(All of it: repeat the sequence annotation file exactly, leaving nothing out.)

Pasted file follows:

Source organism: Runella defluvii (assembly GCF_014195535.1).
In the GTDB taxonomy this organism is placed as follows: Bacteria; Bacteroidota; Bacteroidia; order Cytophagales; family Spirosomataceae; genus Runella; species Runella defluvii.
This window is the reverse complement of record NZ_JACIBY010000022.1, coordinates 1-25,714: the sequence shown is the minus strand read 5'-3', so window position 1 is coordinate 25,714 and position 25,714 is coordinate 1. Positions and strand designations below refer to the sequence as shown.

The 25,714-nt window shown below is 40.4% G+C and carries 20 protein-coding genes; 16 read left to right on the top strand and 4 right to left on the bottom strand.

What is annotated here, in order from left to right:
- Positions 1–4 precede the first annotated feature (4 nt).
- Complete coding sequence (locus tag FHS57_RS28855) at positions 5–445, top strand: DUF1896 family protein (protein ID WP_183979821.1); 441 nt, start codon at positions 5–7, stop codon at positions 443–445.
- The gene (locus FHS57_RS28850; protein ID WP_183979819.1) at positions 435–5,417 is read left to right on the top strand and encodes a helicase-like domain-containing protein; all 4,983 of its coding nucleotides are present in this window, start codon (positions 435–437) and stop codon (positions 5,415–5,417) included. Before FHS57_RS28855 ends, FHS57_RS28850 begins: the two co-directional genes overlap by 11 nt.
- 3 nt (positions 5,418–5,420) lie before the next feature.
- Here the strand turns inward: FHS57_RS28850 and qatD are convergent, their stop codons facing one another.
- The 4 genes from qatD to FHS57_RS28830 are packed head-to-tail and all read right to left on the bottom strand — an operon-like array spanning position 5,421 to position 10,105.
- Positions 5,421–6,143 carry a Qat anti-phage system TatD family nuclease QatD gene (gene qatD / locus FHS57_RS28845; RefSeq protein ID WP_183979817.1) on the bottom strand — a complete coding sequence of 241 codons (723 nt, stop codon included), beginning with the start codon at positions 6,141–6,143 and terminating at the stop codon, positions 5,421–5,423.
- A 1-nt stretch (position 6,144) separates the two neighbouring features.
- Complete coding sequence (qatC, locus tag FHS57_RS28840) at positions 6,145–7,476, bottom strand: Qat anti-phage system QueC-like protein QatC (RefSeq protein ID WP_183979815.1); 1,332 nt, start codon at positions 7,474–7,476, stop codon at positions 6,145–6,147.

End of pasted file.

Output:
Source organism: Runella defluvii (assembly GCF_014195535.1).
In the GTDB taxonomy this organism is placed as follows: Bacteria; Bacteroidota; Bacteroidia; order Cytophagales; family Spirosomataceae; genus Runella; species Runella defluvii.
This window is the reverse complement of record NZ_JACIBY010000022.1, coordinates 1-25,714: the sequence shown is the minus strand read 5'-3', so window position 1 is coordinate 25,714 and position 25,714 is coordinate 1. Positions and strand designations below refer to the sequence as shown.

The 25,714-nt window shown below is 40.4% G+C and carries 20 protein-coding genes; 16 read left to right on the top strand and 4 right to left on the bottom strand.

What is annotated here, in order from left to right:
- Positions 1–4 precede the first annotated feature (4 nt).
- Complete coding sequence (locus tag FHS57_RS28855) at positions 5–445, top strand: DUF1896 family protein (protein ID WP_183979821.1); 441 nt, start codon at positions 5–7, stop codon at positions 443–445.
- The gene (locus FHS57_RS28850; protein ID WP_183979819.1) at positions 435–5,417 is read left to right on the top strand and encodes a helicase-like domain-containing protein; all 4,983 of its coding nucleotides are present in this window, start codon (positions 435–437) and stop codon (positions 5,415–5,417) included. Before FHS57_RS28855 ends, FHS57_RS28850 begins: the two co-directional genes overlap by 11 nt.
- 3 nt (positions 5,418–5,420) lie before the next feature.
- Here the strand turns inward: FHS57_RS28850 and qatD are convergent, their stop codons facing one another.
- The 4 genes from qatD to FHS57_RS28830 are packed head-to-tail and all read right to left on the bottom strand — an operon-like array spanning position 5,421 to position 10,105.
- Positions 5,421–6,143 carry a Qat anti-phage system TatD family nuclease QatD gene (gene qatD / locus FHS57_RS28845; RefSeq protein ID WP_183979817.1) on the bottom strand — a complete coding sequence of 241 codons (723 nt, stop codon included), beginning with the start codon at positions 6,141–6,143 and terminating at the stop codon, positions 5,421–5,423.
- A 1-nt stretch (position 6,144) separates the two neighbouring features.
- Complete coding sequence (qatC, locus tag FHS57_RS28840) at positions 6,145–7,476, bottom strand: Qat anti-phage system QueC-like protein QatC (RefSeq protein ID WP_183979815.1); 1,332 nt, start codon at positions 7,474–7,476, stop codon at positions 6,145–6,147.